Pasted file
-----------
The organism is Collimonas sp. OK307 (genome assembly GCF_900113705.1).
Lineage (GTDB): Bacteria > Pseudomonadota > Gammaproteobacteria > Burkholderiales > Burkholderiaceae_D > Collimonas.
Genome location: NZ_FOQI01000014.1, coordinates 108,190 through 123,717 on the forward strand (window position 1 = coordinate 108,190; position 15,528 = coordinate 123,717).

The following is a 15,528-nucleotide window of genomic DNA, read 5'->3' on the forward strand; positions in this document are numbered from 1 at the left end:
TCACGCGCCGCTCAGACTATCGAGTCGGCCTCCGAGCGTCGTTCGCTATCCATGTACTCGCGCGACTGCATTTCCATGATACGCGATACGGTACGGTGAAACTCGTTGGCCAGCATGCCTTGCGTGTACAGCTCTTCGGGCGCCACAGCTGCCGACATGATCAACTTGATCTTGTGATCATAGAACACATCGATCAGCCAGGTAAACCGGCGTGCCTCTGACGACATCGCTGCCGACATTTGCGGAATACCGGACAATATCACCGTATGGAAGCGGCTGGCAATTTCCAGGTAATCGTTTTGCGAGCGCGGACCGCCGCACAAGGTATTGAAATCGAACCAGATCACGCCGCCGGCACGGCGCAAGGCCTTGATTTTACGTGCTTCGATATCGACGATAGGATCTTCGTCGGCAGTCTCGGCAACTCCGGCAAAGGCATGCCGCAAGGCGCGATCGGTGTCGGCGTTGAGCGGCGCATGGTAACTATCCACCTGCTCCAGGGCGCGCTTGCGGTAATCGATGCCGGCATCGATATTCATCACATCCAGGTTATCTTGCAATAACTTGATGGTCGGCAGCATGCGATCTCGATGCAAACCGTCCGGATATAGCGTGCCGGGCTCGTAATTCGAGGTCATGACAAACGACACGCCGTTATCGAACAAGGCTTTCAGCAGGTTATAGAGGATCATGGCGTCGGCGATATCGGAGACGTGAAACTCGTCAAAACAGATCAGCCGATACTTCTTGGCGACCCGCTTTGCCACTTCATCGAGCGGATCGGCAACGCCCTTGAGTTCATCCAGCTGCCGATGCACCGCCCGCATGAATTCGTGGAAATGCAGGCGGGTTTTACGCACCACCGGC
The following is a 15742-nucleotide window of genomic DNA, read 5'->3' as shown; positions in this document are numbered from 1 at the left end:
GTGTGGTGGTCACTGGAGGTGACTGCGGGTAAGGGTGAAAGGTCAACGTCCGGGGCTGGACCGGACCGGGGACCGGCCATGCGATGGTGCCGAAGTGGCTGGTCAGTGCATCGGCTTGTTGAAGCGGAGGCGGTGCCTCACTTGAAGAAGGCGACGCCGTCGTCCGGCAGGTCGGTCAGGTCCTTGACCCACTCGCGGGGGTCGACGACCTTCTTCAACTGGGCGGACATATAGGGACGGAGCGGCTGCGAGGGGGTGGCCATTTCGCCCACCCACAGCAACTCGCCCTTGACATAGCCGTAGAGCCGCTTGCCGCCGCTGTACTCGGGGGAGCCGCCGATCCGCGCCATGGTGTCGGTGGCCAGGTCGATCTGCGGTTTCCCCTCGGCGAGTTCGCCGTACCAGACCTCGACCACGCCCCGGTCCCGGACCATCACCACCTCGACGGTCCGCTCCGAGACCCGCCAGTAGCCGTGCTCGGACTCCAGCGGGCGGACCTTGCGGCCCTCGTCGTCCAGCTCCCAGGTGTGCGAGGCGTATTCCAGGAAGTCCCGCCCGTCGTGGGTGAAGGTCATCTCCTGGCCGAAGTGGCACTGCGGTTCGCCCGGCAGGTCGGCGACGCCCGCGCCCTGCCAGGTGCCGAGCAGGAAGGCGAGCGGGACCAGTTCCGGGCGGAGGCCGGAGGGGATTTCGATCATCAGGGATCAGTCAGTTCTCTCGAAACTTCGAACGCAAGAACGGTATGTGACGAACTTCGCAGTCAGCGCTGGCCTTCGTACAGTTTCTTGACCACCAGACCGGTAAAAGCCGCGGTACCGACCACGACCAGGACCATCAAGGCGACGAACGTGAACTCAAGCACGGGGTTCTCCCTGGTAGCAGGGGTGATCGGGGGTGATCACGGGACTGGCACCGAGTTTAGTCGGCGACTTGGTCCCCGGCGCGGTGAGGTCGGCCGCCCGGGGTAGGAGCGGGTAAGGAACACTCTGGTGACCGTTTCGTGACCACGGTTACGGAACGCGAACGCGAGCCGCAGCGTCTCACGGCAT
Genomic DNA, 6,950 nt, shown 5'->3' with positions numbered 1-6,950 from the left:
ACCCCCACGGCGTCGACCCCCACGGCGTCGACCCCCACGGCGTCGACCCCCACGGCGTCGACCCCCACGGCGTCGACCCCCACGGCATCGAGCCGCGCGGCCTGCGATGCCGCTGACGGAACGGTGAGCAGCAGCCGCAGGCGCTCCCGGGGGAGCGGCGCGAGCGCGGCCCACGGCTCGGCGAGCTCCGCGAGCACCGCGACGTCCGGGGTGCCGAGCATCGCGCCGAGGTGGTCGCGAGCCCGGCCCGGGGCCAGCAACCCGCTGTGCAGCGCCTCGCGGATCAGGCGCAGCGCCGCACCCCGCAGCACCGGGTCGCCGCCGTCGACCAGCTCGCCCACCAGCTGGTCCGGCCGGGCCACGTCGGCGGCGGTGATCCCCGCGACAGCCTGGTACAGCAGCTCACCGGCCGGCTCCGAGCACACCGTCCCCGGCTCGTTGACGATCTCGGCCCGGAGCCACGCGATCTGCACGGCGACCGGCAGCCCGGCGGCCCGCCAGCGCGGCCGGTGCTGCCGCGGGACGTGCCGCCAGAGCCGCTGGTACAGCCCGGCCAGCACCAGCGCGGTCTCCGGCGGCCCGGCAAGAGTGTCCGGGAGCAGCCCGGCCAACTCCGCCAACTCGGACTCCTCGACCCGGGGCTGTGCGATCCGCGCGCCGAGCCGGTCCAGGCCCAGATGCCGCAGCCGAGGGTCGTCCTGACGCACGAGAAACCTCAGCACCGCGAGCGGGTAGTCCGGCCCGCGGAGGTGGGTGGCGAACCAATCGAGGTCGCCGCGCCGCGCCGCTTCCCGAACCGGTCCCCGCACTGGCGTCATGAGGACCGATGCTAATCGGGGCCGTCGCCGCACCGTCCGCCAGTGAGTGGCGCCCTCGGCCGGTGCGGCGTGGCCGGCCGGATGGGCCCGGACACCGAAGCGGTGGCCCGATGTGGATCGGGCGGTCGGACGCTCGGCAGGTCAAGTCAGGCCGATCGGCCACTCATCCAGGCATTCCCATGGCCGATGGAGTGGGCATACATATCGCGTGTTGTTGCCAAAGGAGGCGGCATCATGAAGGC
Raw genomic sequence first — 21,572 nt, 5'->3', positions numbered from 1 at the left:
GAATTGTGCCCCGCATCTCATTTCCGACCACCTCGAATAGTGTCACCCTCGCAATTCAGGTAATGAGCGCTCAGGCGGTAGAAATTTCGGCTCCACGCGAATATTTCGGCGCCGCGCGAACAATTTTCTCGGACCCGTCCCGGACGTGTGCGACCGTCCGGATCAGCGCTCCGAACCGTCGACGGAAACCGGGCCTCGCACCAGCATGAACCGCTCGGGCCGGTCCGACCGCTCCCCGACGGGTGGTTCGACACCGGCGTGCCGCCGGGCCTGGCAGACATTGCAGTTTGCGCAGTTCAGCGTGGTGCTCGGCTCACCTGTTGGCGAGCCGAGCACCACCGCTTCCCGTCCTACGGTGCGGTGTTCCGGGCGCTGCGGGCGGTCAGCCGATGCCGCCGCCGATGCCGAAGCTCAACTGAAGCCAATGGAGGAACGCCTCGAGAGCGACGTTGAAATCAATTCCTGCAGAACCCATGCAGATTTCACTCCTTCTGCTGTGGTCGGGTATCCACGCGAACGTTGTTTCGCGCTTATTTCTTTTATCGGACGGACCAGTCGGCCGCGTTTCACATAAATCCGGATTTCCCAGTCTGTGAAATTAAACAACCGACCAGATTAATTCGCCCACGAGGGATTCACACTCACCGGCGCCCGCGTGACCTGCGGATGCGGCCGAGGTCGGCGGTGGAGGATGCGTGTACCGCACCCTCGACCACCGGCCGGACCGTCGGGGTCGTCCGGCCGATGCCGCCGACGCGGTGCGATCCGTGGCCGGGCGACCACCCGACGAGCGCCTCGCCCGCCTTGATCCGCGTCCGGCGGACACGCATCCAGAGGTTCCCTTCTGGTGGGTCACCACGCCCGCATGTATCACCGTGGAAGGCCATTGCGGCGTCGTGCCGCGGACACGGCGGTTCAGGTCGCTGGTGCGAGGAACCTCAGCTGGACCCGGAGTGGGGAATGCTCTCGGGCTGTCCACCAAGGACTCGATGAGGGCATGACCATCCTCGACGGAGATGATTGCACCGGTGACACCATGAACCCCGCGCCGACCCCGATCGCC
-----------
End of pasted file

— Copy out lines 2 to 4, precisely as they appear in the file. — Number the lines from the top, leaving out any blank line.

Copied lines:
Lineage (GTDB): Bacteria > Pseudomonadota > Gammaproteobacteria > Burkholderiales > Burkholderiaceae_D > Collimonas.
Genome location: NZ_FOQI01000014.1, coordinates 108,190 through 123,717 on the forward strand (window position 1 = coordinate 108,190; position 15,528 = coordinate 123,717).

The following is a 15,528-nucleotide window of genomic DNA, read 5'->3' on the forward strand; positions in this document are numbered from 1 at the left end: